As Dublin takes up the mantle ‘European City of Science’, Carmel Doyle evaluates the progress Ireland has made since it began investing heavily in its science infrastructure.
The world’s scientific eyes will be honing in on Ireland this year. With Dublin chosen to be European City of Science for 2012, the scientific community there is gearing up to showcase the global imprint Ireland is making in areas such as materials science, nanotechnology and medical tech.
In July, up to 5,000 researchers, scientists and industry leaders will be converging in Dublin for the Euroscience Open Forum (ESOF) 2012.
Keynote speakers will include the scientist Peter Doherty, who shared the 1996 Nobel Medicine Prize; Jean-Jacques Dordain, director-general of the European Space Agency; Rolf-Dieter Heuer, director-general of CERN; and Regina Palkovits, associate professor for Nanostructured Catalysts at RWTH Aachen.
A mere 10 years ago, Ireland was barely on the global science radar. In 2003, for instance, the island ranked 36th in the global stakes. Now Ireland has emerged as a major player in certain niche scientific fields. In 2008, the country broke into the top 20 in the world and now ranks third in the world for immunology, while it has climbed dramatically to eighth place for materials science.
Fresh into his new role, Science Foundation Ireland (SFI) director-general Prof Mark Ferguson is ready for the challenge.
Ireland’s scientific future
In particular, Ferguson is envisioning huge opportunities for Ireland to capitalise on its scientific prowess, both in terms of creating economic and social value.
“I see science as part of the solution. Excellence in science is going to be key,” he says. “Then it’s about being able to harvest the fruits of that research.”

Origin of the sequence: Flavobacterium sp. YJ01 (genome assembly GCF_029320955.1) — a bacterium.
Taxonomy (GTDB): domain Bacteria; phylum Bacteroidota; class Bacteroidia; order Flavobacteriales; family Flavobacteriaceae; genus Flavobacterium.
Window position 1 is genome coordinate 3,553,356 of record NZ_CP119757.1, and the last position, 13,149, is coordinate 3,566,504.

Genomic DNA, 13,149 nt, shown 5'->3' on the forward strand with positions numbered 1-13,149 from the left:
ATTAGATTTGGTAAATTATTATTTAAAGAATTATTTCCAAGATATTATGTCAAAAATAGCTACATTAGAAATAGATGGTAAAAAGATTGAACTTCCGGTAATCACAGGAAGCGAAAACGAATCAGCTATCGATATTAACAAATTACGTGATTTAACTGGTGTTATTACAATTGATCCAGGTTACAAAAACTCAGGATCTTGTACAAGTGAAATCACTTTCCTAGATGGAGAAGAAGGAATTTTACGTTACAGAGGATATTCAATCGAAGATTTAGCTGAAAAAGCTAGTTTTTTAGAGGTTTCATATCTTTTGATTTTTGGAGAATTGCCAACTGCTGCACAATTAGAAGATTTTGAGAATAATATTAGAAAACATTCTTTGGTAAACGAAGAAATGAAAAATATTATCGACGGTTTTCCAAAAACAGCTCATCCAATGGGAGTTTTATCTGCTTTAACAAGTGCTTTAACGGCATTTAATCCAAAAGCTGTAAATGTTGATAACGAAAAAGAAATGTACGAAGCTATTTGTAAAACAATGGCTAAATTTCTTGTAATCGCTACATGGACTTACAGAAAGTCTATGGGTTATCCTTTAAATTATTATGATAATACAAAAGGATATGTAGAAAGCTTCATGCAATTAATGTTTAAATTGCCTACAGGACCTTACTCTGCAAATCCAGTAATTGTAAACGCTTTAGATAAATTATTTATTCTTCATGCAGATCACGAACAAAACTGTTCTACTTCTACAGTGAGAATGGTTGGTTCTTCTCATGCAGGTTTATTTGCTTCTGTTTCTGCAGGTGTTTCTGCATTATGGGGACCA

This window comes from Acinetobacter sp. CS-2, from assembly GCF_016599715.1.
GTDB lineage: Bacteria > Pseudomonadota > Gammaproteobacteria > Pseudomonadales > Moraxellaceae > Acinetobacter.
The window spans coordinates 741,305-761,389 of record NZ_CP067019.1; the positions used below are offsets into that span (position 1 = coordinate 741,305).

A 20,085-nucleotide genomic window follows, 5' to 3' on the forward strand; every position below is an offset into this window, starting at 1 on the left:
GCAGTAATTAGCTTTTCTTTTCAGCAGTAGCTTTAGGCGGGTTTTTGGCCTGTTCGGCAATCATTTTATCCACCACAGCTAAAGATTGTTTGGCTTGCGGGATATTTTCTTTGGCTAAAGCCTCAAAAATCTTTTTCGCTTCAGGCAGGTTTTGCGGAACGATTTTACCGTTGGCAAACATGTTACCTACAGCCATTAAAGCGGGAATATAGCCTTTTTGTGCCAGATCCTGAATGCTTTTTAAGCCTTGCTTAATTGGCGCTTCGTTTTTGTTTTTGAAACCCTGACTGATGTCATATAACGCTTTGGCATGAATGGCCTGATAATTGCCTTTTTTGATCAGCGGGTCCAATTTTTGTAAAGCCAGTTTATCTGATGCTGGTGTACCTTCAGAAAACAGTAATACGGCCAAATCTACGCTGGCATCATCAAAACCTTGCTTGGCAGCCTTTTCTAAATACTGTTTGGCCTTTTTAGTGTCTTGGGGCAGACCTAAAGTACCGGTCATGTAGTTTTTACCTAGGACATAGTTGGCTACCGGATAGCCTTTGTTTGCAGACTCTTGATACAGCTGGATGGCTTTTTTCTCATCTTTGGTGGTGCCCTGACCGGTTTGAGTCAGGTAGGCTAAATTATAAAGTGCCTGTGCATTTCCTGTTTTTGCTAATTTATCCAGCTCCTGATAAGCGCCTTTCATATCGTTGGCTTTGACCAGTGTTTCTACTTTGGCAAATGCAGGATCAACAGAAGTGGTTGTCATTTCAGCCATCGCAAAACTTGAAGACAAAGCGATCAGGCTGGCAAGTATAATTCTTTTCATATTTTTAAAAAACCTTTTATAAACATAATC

For 2012, SFI has been allocated €156m as its capital budget to support its current cohort of 3,000 scientific researchers and its 28 industry-connected research centres.
Main focal areas will be biotechnology, ICT and sustainable energy and energy-efficient technologies.
And allowing industry to leverage the science space will be a key focus. Ferguson said the aim is to increasingly engage companies with scientists, enabling firms to use the facilities to advance their own research and commercial strategies.
Right now, 245 SMEs and 237 multinationals link to SFI research groups. Drawing on technology transfer, Ferguson is optimistic about discoveries and developments that will lead to the creation of new companies.
He says that, ideally, such spin-outs would grow and become part of the commercial culture, creating jobs, but he said this won’t happen overnight.
"It’s about growing the indigenous industry. I’ve a real passion about that because, if done properly in the medium to long-term, this is going to be really important. It will attract in larger companies that will either want to work with smaller companies or buy them."
He points to the idea of creating a rock bed of spin-outs with various fates.
"Some of them will grow into larger companies. Some will grow to a certain size and be bought. Some won’t work out and that’s also fine. People need to understand that it’s like an ecosystem."
As for existing industries, Ferguson’s plan is to meet with entrepreneurs to determine how SFI can engage with companies very practically.
As well as being a scientist, an added value that Ferguson brings to his role is his own experience of being an entrepreneur, having co-founded the biopharmaceutical company Renovo.
Objective for Science Foundation Ireland
So what’s the ultimate aim?
"My vision for SFI for the next five years is to make Ireland the best country in the world in terms of translating the fruits of its basic science investment into societal benefit.
"It’s about economic impact; it’s about health and well-being. It’s also encouraging people that science is a good career. It’s about making sure that we have a well-trained workforce that can go into these industries. And it’s about getting excitement among the public, demonstrating the importance of investing in basic research."